29 January 2010

Anti-obesity campaigns: belly rolls and tape measures

Remember the Xenical Fat Mountain from a few weeks ago? There's more where that came from. Karen Throsby has offered these delightful examples of anti-obesity marketing junk for the pile. Feast your eyes and enjoy.

Karen says: "The first item is an ad for obesity surgery services in the form of a fat torso - each fold of body fat opens upwards, revealing text inside - I've tried to capture this in the two pictures, but you really need to see it to appreciate its fully glory.

"The other is my BMI weight circumference tape measure, complete with traffic light markings to let you know just how perilous your condition is (plus a handy BMI calculator built into the casing)."

She adds: "What I think is most important is that these are aimed at other medical professions – 'BMI: the consultants' choice – which seems to give leeway (or even require?) some kind of entertainment/novelty aspect. They are fundamentally insider jokes. But aside from being offensive in their own right, these also leak out into the clinical setting (you could imagine the fat mountain on someone's desk, and at the obesity surgery clinic; I saw a lot of branded BMI calculators using a 'traffic light' system for degrees of fatness).

"I got these two objects at the National Obesity Forum conference this year; a two-day event where medical (and associated) professionals talk about what to do about/with fat people. For me as an observer, by the second day, the contempt in the room for the fat body had become so pervasive that I even picked up some sample meal replacement sachets, seriously thinking about a quick bout of crash dieting. It's taken years for me to stop thinking like this, and particularly in the last couple of years since I've been swimming, I would never have contemplated such a thing. And on top of that, I have a pretty well-developed critical perspective on how all this anti-fat stuff works. But still, there I was with my sachets in my bag. I left the conference early, and threw the sachets away, but it was an incredible, embodied reminder of the shaming potency of those messages."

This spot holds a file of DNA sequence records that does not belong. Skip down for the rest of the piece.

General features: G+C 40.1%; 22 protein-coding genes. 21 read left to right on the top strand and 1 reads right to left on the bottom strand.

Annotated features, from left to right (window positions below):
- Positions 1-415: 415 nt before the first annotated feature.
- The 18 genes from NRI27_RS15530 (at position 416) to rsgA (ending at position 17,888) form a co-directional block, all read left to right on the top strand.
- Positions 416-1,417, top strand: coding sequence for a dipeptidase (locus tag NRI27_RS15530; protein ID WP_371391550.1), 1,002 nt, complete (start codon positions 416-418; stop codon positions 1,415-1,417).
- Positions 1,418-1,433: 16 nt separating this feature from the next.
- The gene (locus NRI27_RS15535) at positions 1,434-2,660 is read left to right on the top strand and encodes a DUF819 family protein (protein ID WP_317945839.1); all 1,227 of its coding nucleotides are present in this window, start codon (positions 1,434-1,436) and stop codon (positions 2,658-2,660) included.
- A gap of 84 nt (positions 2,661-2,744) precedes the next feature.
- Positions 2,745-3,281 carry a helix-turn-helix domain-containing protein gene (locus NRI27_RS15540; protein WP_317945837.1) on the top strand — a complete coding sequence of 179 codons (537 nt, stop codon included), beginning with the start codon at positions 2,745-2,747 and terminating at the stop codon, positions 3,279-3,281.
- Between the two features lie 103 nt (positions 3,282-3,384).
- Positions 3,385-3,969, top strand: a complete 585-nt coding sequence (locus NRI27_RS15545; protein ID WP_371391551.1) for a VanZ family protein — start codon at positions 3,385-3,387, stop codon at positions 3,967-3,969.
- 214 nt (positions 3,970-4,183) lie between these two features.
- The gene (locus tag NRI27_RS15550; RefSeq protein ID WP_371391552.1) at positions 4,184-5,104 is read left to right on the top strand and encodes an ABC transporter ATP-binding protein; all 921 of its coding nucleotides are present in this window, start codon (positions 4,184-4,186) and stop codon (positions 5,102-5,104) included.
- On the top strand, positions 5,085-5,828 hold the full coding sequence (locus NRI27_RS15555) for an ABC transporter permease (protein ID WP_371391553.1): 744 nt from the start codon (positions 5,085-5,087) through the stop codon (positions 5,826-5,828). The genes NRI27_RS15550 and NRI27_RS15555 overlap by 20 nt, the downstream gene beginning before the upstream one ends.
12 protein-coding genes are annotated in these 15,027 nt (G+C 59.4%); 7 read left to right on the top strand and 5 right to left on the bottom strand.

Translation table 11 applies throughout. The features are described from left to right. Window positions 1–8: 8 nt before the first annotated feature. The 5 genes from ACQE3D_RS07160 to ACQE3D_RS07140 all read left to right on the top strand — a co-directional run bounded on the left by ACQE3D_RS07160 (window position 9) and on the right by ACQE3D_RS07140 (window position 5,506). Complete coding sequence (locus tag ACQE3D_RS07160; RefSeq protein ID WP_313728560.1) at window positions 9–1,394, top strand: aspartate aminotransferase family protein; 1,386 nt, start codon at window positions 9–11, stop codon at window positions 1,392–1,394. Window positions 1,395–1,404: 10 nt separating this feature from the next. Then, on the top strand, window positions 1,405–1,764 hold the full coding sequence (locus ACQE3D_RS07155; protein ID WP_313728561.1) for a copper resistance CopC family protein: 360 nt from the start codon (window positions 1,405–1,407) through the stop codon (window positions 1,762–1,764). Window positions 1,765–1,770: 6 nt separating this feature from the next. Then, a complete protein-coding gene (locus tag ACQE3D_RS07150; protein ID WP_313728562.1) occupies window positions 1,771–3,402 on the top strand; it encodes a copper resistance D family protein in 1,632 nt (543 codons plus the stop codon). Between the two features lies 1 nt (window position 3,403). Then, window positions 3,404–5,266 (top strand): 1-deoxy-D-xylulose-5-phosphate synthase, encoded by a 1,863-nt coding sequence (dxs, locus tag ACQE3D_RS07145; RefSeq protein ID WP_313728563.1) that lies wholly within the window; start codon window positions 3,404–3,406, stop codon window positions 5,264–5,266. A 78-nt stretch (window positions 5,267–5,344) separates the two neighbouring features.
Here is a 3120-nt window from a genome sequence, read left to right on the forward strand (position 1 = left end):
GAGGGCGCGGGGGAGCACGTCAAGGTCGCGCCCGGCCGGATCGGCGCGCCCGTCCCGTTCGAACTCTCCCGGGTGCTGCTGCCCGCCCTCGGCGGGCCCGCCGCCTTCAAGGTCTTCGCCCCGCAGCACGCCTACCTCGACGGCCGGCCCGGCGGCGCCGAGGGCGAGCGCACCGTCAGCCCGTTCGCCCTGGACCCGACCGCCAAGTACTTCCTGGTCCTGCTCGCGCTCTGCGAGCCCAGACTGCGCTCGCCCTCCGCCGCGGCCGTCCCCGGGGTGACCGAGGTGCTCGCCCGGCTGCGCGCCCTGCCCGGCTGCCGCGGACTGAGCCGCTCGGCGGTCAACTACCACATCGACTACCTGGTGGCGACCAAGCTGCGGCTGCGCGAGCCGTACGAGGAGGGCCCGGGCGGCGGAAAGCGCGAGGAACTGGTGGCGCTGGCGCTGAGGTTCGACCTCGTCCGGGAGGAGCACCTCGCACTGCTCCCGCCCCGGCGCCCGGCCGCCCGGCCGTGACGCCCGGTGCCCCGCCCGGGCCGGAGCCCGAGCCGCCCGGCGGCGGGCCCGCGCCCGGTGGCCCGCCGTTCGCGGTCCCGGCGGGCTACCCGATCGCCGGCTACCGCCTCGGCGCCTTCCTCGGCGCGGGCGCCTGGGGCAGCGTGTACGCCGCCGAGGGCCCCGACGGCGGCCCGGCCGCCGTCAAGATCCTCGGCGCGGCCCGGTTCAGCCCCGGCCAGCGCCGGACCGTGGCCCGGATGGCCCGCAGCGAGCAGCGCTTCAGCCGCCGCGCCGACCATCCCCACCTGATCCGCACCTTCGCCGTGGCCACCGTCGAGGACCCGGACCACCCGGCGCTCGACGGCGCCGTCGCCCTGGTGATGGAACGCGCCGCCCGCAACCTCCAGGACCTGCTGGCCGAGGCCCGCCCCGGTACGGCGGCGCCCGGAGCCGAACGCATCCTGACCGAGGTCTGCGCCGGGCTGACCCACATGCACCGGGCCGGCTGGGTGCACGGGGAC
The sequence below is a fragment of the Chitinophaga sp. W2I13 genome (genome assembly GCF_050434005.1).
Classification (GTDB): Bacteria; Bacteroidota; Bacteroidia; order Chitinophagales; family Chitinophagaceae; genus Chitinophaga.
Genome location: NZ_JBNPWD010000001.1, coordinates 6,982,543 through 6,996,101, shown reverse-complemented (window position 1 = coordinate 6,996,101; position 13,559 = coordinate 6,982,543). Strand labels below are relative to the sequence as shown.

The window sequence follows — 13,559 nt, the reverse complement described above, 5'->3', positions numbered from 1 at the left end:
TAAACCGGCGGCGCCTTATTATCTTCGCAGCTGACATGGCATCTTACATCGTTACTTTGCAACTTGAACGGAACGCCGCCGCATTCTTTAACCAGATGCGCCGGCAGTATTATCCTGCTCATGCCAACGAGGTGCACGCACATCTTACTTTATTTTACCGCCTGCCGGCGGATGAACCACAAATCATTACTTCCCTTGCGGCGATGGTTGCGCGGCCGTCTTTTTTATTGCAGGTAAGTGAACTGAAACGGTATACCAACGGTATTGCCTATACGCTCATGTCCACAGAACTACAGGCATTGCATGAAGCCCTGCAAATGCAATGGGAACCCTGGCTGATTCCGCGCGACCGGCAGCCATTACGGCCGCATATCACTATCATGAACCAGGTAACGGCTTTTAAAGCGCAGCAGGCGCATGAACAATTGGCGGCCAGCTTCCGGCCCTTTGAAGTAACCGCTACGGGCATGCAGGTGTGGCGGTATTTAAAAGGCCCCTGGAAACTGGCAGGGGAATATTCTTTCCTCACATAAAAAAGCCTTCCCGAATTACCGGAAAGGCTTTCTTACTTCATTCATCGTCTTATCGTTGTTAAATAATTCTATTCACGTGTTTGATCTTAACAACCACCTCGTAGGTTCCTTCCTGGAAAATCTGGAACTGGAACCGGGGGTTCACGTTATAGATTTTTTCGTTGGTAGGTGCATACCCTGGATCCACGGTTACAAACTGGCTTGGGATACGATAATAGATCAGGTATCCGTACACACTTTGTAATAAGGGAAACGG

Do you have examples of anti-obesity marketing junk lying around? Wanna talk about it? Take a pic of it and send it to me please!


Miriam Heddy said...

The interesting thing about the first one--the torso--is that I saw the title of it and then all the things written on it and thought, "Oh, so they're admitting that weight-loss surgery has negative effects on the body like depression?"

And then I went, "Oh. Duh."

As for the second--the tape measure--it's rather pretty.

All this stuff would make an interesting art installation of some sort, illustrating what medicalized hate looks like.

Charlotte Cooper said...

Oh. Duh indeed!

I'd love love love to see an art installation of this stuff. Anyone up for curating one?